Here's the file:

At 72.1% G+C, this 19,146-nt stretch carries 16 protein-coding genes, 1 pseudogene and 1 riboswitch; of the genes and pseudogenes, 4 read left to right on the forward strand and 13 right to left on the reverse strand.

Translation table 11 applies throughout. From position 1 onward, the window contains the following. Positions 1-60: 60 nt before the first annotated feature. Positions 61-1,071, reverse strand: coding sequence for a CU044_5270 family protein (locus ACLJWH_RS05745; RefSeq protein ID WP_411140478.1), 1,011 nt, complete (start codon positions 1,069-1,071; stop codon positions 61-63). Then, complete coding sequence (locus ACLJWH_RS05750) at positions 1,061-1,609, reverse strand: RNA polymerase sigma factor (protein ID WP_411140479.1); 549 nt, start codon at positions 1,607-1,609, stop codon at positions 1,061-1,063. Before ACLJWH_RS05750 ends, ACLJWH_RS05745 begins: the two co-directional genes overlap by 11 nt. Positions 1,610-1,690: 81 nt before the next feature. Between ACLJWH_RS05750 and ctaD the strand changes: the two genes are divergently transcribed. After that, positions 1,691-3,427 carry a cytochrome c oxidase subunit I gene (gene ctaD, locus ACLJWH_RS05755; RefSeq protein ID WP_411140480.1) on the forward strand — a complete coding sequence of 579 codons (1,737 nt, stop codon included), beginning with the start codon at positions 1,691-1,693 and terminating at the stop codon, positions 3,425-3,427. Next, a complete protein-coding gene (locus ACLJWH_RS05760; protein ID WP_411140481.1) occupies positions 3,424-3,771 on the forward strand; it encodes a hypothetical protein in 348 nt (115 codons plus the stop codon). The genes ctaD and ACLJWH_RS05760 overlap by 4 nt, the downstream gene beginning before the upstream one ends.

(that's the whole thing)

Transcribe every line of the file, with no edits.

At 72.1% G+C, this 19,146-nt stretch carries 16 protein-coding genes, 1 pseudogene and 1 riboswitch; of the genes and pseudogenes, 4 read left to right on the forward strand and 13 right to left on the reverse strand.

Translation table 11 applies throughout. From position 1 onward, the window contains the following. Positions 1-60: 60 nt before the first annotated feature. Positions 61-1,071, reverse strand: coding sequence for a CU044_5270 family protein (locus ACLJWH_RS05745; RefSeq protein ID WP_411140478.1), 1,011 nt, complete (start codon positions 1,069-1,071; stop codon positions 61-63). Then, complete coding sequence (locus ACLJWH_RS05750) at positions 1,061-1,609, reverse strand: RNA polymerase sigma factor (protein ID WP_411140479.1); 549 nt, start codon at positions 1,607-1,609, stop codon at positions 1,061-1,063. Before ACLJWH_RS05750 ends, ACLJWH_RS05745 begins: the two co-directional genes overlap by 11 nt. Positions 1,610-1,690: 81 nt before the next feature. Between ACLJWH_RS05750 and ctaD the strand changes: the two genes are divergently transcribed. After that, positions 1,691-3,427 carry a cytochrome c oxidase subunit I gene (gene ctaD, locus ACLJWH_RS05755; RefSeq protein ID WP_411140480.1) on the forward strand — a complete coding sequence of 579 codons (1,737 nt, stop codon included), beginning with the start codon at positions 1,691-1,693 and terminating at the stop codon, positions 3,425-3,427. Next, a complete protein-coding gene (locus ACLJWH_RS05760; protein ID WP_411140481.1) occupies positions 3,424-3,771 on the forward strand; it encodes a hypothetical protein in 348 nt (115 codons plus the stop codon). The genes ctaD and ACLJWH_RS05760 overlap by 4 nt, the downstream gene beginning before the upstream one ends.